Fifty Years of Public (Dis)Satisfaction with European Governance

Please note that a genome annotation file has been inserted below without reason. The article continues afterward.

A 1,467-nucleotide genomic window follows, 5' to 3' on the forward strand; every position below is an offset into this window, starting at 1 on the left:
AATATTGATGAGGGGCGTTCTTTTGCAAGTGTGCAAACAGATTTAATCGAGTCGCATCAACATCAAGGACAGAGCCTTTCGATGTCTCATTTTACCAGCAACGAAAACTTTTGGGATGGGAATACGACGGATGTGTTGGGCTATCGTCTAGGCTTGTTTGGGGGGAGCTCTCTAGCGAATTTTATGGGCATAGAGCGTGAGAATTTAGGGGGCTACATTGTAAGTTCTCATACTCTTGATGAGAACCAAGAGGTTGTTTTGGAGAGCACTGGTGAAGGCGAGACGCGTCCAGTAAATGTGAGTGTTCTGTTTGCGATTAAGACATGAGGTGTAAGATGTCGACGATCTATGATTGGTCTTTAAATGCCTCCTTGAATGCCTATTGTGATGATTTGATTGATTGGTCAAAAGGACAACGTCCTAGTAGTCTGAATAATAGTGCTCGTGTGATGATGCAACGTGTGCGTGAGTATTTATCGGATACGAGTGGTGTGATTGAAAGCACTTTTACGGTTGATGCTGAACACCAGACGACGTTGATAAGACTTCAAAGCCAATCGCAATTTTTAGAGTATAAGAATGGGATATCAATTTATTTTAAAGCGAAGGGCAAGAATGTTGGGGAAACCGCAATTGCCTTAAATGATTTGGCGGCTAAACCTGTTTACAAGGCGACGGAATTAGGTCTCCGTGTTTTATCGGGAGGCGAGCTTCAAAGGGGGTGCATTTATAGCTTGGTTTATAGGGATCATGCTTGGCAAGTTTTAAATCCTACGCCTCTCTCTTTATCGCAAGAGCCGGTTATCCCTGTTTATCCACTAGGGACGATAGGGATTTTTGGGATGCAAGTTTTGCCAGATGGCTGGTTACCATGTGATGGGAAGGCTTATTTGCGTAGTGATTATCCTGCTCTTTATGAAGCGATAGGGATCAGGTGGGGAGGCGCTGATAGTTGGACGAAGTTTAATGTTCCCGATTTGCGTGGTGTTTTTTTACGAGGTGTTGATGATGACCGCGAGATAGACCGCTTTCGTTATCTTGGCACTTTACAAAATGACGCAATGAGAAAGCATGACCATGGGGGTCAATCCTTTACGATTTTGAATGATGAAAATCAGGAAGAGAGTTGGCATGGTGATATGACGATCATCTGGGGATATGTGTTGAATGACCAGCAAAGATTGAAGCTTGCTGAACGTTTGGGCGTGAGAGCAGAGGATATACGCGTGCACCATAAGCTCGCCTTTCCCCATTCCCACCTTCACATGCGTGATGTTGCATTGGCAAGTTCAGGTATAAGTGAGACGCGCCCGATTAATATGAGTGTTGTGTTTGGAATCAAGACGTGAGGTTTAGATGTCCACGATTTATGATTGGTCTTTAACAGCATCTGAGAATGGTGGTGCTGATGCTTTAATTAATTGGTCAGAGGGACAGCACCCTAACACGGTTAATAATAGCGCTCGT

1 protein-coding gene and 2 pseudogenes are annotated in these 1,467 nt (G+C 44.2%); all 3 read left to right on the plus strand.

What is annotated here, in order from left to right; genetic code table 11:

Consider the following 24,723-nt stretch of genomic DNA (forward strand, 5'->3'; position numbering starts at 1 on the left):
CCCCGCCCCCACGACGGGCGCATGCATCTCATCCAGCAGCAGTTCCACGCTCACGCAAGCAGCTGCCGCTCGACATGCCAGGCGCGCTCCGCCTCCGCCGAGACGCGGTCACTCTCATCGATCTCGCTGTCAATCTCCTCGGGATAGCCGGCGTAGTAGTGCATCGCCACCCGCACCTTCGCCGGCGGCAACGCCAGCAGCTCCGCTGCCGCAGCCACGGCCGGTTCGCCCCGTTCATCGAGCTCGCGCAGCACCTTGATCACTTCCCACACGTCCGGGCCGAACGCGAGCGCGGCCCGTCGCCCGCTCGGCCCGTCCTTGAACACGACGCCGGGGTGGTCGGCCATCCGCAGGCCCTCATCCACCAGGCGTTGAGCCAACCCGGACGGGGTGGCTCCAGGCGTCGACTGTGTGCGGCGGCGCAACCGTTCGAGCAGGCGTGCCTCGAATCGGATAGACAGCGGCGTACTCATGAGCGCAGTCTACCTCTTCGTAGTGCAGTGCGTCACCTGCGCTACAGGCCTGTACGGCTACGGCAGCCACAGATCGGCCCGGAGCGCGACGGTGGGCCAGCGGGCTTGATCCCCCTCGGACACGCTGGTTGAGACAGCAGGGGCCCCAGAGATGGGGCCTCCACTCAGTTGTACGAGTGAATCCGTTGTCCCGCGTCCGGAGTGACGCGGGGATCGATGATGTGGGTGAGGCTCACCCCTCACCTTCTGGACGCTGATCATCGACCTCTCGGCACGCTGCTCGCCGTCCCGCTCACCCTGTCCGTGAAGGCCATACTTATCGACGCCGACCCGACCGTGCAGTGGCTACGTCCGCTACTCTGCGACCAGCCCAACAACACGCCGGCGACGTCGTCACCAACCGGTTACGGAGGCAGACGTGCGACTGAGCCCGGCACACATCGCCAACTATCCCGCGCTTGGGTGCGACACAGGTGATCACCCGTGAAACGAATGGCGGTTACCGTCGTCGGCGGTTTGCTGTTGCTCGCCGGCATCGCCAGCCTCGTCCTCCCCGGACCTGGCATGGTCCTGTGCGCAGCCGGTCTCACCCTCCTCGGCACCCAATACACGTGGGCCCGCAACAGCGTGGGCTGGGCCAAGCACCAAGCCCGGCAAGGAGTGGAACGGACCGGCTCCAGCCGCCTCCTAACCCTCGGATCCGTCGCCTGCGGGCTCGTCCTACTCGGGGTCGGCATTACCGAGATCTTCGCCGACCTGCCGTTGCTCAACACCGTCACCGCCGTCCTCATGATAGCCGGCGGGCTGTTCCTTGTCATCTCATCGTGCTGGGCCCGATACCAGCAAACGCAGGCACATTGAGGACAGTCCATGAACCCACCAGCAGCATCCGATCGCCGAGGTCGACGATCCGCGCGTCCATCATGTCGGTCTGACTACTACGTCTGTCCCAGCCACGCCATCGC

Since its beginnings in the 1950s, the policymaking scope and authority of the European Union have dramatically expanded across a wide range of issue areas. Yet much remains unknown about the interaction between public preferences for EU-level governance, changes in such governance and overall support for European integration. This article analyses surveys ranging from 1962 to 2010 to show that while support for integration in different policy areas has fluctuated over time, it has been surprisingly stable overall; moreover, the relative preference ordering across issue areas has been even more consistent. In addition, this consistency is not affected by changes in Europeanization, nor do such changes appear to be driven by the relative strength of preferences. Finally, issue-specific support for EU-level governance has an impact on overall EU support that becomes stronger as Europeanization in that issue area increases, an effect that increases further with greater political knowledge. These findings call into question understandings of rising Euroscepticism as a reaction to Europeanization taking place primarily in areas where publics oppose it. In addition, they indicate that public awareness of European integration is far greater than political knowledge tests appear to indicate.